I talk often about service. What happens when we realize there is no God and that others aren’t here for us to compete with but to share with? Not to take from but to give to? What happens we no longer perceive our selves as separate from the collective?
Well, love, broadly speaking. And service – in the many forms it assumes – is another way of saying (a perhaps more helpful way at times because it’s less dramatic) “I love you.”
Service – like love – is responsive to present circumstances. Somebody who is well-fed but lacks transportation is not helped by a free meal, just as somebody who is hungry and has no money to buy food is not helped by a road trip.
(Yes, there are more complex systemic problems underlying hunger and poverty, but that doesn’t mean we should avoid responding to the particular instances we encounter. Indeed, it is often in relationship to those particular circumstances that more long-term and sustainable solutions are revealed)
We are consumers, inevitably. This is a feature of being human, not a bug. We are what we consume. Consumption becomes us. But that doesn’t mean we can’t be more thoughtful or creative or cautious or restrained in terms of what and how and when we consume.
One way to rethink our habits of consumption is to give attention to the possibilities of reuse and repurpose. What is left over? Is anything ever truly “useless?” Is there another end to which X can be put? Manufacturers tend to envision a narrowly tailored use for products and market them accordingly. When we’re done with that use, can we find another?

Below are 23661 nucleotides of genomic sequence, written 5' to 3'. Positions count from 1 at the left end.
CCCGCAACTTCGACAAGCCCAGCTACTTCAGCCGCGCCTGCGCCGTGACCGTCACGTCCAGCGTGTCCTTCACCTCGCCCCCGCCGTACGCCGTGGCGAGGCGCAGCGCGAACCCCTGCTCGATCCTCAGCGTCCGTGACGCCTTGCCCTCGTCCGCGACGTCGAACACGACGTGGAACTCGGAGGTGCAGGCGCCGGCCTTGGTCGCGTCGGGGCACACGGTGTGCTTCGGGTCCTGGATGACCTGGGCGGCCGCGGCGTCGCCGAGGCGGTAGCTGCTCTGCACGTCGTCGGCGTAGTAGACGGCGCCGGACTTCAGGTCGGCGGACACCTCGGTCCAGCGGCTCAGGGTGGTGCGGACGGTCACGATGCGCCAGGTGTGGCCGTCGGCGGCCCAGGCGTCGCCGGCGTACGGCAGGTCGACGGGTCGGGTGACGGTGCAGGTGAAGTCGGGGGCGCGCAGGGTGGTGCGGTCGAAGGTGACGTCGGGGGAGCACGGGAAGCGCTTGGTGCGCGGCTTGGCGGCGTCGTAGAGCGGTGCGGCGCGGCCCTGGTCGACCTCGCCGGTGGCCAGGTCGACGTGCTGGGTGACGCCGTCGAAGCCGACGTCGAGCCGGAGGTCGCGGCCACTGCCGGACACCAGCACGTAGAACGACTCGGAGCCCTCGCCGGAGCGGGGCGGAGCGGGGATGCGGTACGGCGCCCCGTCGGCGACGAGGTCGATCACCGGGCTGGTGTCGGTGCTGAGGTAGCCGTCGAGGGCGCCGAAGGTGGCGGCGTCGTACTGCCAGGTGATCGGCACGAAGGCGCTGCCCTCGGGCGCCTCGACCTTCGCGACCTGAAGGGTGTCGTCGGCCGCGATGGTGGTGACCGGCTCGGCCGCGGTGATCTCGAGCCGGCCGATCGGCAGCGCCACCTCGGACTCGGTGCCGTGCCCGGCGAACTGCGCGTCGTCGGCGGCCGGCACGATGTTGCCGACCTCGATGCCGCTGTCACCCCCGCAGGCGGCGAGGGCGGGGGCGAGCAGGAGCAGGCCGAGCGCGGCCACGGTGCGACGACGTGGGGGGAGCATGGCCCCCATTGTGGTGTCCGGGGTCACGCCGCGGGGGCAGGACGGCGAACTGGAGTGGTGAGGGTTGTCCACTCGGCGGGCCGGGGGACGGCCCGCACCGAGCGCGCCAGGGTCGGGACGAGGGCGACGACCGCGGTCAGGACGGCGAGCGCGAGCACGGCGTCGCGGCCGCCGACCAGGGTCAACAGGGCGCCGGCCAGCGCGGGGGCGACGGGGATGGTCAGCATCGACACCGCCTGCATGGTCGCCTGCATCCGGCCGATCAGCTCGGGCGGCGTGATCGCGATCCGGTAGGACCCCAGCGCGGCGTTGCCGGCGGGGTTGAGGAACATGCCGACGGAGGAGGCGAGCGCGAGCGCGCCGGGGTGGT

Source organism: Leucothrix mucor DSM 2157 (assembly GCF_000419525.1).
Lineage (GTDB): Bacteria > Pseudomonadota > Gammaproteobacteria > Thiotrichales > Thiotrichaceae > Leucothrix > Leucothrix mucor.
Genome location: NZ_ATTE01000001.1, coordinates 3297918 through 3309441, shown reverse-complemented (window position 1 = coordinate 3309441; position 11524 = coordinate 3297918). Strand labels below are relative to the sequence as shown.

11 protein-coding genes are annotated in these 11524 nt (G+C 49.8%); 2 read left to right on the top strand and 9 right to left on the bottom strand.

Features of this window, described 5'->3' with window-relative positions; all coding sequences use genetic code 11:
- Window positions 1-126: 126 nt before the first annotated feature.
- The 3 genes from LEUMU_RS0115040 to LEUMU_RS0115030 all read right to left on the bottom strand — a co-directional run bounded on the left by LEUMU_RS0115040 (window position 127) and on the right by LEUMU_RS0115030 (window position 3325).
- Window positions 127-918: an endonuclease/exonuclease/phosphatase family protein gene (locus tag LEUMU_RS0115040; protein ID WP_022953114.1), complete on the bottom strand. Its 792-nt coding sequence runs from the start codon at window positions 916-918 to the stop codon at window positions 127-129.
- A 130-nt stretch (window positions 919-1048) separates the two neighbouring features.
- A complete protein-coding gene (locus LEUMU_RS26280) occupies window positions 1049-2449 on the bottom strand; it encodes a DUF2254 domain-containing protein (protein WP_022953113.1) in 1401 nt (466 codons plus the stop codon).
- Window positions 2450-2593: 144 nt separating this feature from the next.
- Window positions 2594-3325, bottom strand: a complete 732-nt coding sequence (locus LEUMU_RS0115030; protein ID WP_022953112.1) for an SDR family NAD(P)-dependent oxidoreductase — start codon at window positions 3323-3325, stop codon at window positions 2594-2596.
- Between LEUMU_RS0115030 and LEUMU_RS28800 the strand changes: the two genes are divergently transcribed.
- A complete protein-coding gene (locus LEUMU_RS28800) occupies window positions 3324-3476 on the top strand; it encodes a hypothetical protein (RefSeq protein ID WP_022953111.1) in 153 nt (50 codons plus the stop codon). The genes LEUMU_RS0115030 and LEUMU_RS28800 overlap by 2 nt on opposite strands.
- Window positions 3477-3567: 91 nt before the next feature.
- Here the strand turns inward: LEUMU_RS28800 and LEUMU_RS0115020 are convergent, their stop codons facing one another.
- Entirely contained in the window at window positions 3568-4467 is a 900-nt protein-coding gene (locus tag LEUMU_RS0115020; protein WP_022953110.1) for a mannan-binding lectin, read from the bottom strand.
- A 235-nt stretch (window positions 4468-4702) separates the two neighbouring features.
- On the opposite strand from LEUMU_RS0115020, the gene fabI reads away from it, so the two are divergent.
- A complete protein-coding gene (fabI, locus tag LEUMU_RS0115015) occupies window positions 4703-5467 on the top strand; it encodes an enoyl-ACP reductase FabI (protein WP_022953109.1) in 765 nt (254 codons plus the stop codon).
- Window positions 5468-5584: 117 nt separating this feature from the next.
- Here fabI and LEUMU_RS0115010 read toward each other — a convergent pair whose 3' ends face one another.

We use a lot of feed bags on our homestead – mostly for chickens but sometimes for horses. Folks around us do as well. Pigs, cows, sheep, goats, rabbits . . . animals gotta eat. The bags the feed comes are generally sturdy fifty pound bags. When they’re empty, they’ve accomplished the purpose the manufacturer foresaw.
But we are just getting started.
Some folks use these empty bags as leaf-filled foundation seams in winter. Others use them as a way of not buying plastic trash bags. Just load them with trash and take them to the dump / transfer station/ or whatever it’s called in your town. These are viable and effective applications of the reuse principal.
But there is another way, one that keeps those bags bagging for a long time to come. We turn the fee bags into shopping bags with handles for humans to use when go food shopping at the coop. Or are lugging books to and from the library. Or supplies to school. Or to a friend’s house for a party. Et cetera.
Bag-making workshops have been a staple of our community for a long time. I was actually a reporter for the local daily and covered some of the early meetings. Folks get together in the basement of the community center where there’s a communal sewing space, set up a de facto production line, and over the course of a few hours reconfigure feed bags to a more general and long-term use.
It’s fun and practical. What else can we ask for in life?
We remove the thin plastic liners, shake out remnants of grain (a big plus for the long songbird population), turn the bags inside out, fold them into rough squares, grommet the bottoms, add handles (reconfigured garden hose or something similar) and voila! Sturdy and cool-looking bags.
During the last workshop, we made two hundred bags in a little over two hours. I worked the grommet machine (somewhat ineptly).
The bags are donated to local entities – shelters, coops, libraries, second-hand clothing stores, and so forth. Some are given to friends. Last week in the cashier line I gave one to the woman ahead of me who’d forgotten her own bags.
In time, small steps equal a journey. And walking together – be it gardening, protesting, making bags – is a happy and fructive way to walk.
If you are interested in learning how to make bags from feed bags, starting workshops in your own community, or otherwise learning about bag-making, Bagshare is a good starting place.